Wall of Sheep comes to Black Hat

A popular fixture at Defcon is at this year's Black Hat to show the corporate crowd how vulnerable their data is on public networks.

Robert Vamosi Former Editor
As CNET's former resident security expert, Robert Vamosi has been interviewed on the BBC, CNN, MSNBC, and other outlets to share his knowledge about the latest online threats and to offer advice on personal and corporate security.
Robert Vamosi
3 min read
Wall of Sheep

LAS VEGAS--How confident are you when using your laptop at a conference?

For years, a group called Wall of Sheep has been showing attendees of Defcon when their network connections are insecure. The Wall of Sheep board has been a fixture at Defcon, Black Hat's sister conference set to begin tomorrow at the Riviera Hotel and Casino. The board displays the names (with some identifying information obscured) of those connecting to the Internet in insecure ways. The idea is both meant to shame and educate users on best practices.

"If the 'Best of the Best' in security can be exposed, think of the average users," said Riverside, a member of Aries Security, a group that maintains the Wall of Sheep.

For most of the year, the individual members (of which there are about seven) are scattered across the country, working in security at various companies. But for two weeks they come together in Las Vegas to plan and mount their equipment, though not without glitches.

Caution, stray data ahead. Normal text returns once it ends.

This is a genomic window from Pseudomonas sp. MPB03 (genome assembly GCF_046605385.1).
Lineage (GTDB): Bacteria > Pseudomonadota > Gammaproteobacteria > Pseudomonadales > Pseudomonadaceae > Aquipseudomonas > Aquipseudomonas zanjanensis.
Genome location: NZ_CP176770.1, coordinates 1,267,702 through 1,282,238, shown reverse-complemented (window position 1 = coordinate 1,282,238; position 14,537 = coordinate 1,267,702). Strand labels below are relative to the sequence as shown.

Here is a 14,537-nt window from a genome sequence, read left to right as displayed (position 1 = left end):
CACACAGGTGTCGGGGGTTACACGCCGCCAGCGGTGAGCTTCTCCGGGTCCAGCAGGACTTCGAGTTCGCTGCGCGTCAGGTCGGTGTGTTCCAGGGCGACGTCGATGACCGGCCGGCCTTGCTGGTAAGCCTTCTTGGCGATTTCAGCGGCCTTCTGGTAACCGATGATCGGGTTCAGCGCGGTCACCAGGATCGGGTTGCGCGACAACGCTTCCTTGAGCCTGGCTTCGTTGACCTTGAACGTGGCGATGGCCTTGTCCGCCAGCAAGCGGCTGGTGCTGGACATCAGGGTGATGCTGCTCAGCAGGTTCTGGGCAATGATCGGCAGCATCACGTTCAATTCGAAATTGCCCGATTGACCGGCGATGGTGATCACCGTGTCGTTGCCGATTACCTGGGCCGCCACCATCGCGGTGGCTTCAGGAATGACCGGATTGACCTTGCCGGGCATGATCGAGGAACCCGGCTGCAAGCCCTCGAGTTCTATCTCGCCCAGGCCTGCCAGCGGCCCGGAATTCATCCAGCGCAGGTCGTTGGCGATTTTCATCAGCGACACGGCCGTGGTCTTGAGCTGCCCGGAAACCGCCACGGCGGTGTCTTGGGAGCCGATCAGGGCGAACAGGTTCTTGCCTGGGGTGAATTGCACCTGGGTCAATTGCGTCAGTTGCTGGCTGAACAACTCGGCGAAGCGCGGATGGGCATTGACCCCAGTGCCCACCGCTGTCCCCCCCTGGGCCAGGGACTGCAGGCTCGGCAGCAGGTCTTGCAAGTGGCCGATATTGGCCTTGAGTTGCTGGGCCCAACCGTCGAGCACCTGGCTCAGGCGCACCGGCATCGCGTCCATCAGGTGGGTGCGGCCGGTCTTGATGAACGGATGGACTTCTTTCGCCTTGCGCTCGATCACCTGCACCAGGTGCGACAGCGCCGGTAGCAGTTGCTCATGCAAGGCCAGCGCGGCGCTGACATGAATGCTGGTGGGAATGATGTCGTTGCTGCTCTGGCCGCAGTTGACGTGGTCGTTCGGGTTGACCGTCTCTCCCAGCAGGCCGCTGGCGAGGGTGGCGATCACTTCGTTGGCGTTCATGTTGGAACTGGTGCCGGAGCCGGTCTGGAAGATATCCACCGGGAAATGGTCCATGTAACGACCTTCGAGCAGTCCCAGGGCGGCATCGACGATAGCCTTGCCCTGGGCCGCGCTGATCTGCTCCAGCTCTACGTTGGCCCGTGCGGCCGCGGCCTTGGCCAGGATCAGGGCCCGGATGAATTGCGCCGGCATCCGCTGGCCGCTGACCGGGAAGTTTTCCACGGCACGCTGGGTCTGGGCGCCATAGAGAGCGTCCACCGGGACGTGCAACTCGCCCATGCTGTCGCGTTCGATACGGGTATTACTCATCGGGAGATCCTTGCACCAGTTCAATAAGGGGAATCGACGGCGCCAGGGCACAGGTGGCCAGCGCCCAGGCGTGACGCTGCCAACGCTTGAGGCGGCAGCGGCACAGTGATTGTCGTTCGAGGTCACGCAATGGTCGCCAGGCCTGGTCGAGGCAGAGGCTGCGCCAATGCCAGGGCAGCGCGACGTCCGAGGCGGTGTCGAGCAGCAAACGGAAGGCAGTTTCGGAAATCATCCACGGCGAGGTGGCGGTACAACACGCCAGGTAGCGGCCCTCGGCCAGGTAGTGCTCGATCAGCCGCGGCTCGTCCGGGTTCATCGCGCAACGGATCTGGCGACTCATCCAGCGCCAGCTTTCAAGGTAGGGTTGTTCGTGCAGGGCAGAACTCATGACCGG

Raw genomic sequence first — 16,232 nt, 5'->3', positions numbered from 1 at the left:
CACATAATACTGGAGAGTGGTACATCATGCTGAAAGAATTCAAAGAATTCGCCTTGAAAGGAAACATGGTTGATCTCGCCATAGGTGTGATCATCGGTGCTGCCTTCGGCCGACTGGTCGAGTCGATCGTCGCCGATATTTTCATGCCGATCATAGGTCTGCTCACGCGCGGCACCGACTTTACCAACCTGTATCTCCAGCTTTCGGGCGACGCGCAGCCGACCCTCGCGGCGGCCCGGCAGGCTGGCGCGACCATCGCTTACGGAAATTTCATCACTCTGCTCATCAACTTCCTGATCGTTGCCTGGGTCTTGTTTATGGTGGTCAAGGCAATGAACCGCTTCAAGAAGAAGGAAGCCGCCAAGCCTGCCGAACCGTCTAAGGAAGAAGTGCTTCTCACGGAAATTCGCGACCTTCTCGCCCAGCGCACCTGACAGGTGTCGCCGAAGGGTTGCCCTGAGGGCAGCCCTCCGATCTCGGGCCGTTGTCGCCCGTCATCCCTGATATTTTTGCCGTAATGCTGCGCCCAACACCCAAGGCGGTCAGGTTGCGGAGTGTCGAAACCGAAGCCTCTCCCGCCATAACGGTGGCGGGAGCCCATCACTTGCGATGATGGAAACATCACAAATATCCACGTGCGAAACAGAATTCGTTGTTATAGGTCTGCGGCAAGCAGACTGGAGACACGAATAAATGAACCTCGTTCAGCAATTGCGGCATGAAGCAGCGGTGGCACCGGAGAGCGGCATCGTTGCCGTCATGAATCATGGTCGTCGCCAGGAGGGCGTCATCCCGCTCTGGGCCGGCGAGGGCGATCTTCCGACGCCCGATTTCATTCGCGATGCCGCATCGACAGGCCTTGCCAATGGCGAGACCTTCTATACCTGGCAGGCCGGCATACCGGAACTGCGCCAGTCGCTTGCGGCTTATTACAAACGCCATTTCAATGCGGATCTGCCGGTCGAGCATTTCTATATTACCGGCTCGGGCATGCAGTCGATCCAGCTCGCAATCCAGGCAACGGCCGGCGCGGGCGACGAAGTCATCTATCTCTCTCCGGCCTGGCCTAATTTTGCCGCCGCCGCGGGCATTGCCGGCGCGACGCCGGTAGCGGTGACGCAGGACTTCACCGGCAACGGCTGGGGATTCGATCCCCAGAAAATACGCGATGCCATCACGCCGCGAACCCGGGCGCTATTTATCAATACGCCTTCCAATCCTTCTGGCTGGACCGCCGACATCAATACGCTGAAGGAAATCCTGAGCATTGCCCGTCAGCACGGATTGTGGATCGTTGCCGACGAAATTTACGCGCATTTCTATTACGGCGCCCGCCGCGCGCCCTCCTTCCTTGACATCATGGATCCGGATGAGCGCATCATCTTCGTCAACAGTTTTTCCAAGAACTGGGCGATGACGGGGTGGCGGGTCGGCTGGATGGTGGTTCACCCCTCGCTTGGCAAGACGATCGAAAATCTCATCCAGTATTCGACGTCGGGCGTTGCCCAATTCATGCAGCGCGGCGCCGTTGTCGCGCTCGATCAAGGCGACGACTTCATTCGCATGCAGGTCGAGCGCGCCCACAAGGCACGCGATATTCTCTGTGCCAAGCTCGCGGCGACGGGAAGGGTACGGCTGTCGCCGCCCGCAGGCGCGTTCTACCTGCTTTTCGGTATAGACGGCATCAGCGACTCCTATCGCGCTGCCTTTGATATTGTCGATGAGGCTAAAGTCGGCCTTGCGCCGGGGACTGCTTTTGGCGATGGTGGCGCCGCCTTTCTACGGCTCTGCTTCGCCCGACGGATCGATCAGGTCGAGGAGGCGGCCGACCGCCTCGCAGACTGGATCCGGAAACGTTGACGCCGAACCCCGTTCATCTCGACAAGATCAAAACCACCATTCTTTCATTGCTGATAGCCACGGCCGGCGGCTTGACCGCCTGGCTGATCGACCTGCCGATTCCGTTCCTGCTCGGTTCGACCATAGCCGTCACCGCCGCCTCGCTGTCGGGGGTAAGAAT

On Thursday, Riverside was addressing some hardware failures in a conference room at Caesars Palace. "We have redundancy," he said. In the back of the room were various boxes and other electronic equipment and wires. In the past they've used their own equipment, although this year they're starting to get donations. "We're vendor agnostic," said Riverside, adding that they are using Windows, Mac, and various flavors of Linux.

What they're doing is passively monitoring the network traffic at Black Hat 2008. "We call it 'High Availability Sniffing,'" Riverside said. They're dangerously close to violating federal wiretapping laws, but they're on the "good guys" side, he added. "We've had CSOs, CIOs stop in and see just how vulnerable their communications are at this conference."

"And we've had people from three-letter agencies as well," added CeDoxx, another Aries member. They do inspect their logs, so if someone says they're with, say, the FBI, the Wall of Sheep will also see any Fail messages to rule out any bogus claims to greatness. At past Defcons, they've had pranksters flood the network with bogus claims just to slow down their work.

To see what's going across the Black Hat network, there are seats where you can plug in your own laptop and use whatever sniffer you have to see what they see. If they can see your network, they can see the clear text contents of your e-mail. "We don't do decryption," added Riverside. But, he quickly cautioned, he doesn't know what anyone coming into the room might do with the data. Or, more likely, roaming the hallways, noting that the network is available for anyone to monitor.

At least within the Wall of Sheep room you can get help on how not be posted on the display wall. For example, use encryption on your wireless connection such as WPA2. That will encrypt the signal from your mobile device to the access point. From there, the network itself should run Secure Sockets Layer (SSL).

Another thing Riverside recommends is to turn off all automatic connections to the Internet that fire up before you can establish a VPN connection. "Once on the VPN, you can open your chat or messaging apps." Even then, you should only connect to trusted Web sites and inspect their certificate to make sure it's valid. He said he's seen one certificate that misspelled Verisign as the certificate authority.

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